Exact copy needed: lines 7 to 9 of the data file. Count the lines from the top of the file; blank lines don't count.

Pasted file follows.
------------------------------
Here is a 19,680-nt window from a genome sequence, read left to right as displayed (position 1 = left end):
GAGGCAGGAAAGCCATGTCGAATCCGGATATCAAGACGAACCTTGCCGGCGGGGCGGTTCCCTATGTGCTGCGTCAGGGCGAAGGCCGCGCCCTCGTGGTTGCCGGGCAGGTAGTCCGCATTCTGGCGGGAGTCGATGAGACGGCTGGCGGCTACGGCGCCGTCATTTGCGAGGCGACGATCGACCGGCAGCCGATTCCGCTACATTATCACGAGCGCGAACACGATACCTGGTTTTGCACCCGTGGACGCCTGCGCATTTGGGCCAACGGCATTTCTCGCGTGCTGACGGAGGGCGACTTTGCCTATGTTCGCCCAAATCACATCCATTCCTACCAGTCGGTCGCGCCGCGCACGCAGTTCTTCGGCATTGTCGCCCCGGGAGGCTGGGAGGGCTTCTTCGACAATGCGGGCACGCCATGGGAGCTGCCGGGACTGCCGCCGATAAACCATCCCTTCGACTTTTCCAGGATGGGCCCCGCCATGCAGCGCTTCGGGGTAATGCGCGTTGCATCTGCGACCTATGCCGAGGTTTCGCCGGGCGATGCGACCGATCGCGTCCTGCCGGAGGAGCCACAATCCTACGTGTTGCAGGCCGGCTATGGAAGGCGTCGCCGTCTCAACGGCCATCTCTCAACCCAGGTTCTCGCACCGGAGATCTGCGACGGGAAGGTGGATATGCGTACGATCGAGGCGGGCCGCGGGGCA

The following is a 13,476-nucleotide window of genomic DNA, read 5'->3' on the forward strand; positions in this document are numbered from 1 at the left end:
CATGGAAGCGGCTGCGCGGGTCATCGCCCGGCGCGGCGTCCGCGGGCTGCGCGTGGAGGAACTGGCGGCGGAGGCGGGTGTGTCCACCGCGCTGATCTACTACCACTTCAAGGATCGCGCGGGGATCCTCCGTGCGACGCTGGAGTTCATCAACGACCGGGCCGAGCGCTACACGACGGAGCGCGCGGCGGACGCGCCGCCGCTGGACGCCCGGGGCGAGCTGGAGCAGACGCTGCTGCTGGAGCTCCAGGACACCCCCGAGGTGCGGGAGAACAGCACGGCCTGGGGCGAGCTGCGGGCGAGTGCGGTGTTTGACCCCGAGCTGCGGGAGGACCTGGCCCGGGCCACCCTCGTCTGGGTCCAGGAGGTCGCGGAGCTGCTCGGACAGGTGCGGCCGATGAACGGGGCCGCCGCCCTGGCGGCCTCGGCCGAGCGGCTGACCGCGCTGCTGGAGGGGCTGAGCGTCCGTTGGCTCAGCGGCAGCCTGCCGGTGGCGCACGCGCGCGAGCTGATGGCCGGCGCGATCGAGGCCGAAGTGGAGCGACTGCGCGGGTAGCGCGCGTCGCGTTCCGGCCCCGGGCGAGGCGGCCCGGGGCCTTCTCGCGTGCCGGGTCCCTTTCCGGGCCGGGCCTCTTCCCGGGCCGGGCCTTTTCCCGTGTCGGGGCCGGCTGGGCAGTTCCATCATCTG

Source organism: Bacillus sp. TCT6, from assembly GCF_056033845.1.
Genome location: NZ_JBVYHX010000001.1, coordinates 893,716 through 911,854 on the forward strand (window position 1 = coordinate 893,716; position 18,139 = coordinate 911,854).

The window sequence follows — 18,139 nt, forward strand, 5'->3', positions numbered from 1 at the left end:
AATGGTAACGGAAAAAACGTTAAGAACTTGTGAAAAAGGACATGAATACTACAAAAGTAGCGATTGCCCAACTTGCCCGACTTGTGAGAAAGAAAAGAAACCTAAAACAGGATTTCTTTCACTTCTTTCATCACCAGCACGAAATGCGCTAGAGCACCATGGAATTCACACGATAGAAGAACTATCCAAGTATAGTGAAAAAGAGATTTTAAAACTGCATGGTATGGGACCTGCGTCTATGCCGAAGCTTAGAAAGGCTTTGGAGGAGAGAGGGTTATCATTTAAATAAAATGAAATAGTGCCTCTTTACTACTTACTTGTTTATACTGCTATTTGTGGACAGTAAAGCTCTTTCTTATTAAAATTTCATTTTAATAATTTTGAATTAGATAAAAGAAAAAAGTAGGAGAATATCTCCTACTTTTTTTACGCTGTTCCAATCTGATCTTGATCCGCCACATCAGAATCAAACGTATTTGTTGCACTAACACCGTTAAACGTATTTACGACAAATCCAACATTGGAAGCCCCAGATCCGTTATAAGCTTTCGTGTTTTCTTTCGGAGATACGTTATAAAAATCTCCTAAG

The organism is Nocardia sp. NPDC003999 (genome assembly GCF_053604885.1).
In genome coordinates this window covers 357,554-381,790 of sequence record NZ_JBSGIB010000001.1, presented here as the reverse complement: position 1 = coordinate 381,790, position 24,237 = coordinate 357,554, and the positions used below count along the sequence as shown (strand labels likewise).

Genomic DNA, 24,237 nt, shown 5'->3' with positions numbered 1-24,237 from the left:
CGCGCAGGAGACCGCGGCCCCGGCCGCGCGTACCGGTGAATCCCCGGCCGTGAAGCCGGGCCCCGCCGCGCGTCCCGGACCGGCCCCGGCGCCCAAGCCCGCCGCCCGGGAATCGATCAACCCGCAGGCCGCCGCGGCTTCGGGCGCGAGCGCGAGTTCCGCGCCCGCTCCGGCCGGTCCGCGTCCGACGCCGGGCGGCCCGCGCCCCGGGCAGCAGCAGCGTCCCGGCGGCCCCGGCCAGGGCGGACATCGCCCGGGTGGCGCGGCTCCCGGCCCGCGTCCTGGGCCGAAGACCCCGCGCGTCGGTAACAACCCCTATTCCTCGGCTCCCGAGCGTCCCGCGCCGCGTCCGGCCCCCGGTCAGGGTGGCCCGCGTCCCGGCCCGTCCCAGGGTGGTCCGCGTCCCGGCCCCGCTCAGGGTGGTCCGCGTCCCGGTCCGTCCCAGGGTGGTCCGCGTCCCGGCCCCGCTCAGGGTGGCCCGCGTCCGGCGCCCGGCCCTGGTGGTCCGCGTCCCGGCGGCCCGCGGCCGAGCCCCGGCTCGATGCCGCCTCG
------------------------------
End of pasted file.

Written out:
The window sequence follows — 18,139 nt, forward strand, 5'->3', positions numbered from 1 at the left end:
AATGGTAACGGAAAAAACGTTAAGAACTTGTGAAAAAGGACATGAATACTACAAAAGTAGCGATTGCCCAACTTGCCCGACTTGTGAGAAAGAAAAGAAACCTAAAACAGGATTTCTTTCACTTCTTTCATCACCAGCACGAAATGCGCTAGAGCACCATGGAATTCACACGATAGAAGAACTATCCAAGTATAGTGAAAAAGAGATTTTAAAACTGCATGGTATGGGACCTGCGTCTATGCCGAAGCTTAGAAAGGCTTTGGAGGAGAGAGGGTTATCATTTAAATAAAATGAAATAGTGCCTCTTTACTACTTACTTGTTTATACTGCTATTTGTGGACAGTAAAGCTCTTTCTTATTAAAATTTCATTTTAATAATTTTGAATTAGATAAAAGAAAAAAGTAGGAGAATATCTCCTACTTTTTTTACGCTGTTCCAATCTGATCTTGATCCGCCACATCAGAATCAAACGTATTTGTTGCACTAACACCGTTAAACGTATTTACGACAAATCCAACATTGGAAGCCCCAGATCCGTTATAAGCTTTCGTGTTTTCTTTCGGAGATACGTTATAAAAATCTCCTAAG

The organism is Nocardia sp. NPDC003999 (genome assembly GCF_053604885.1).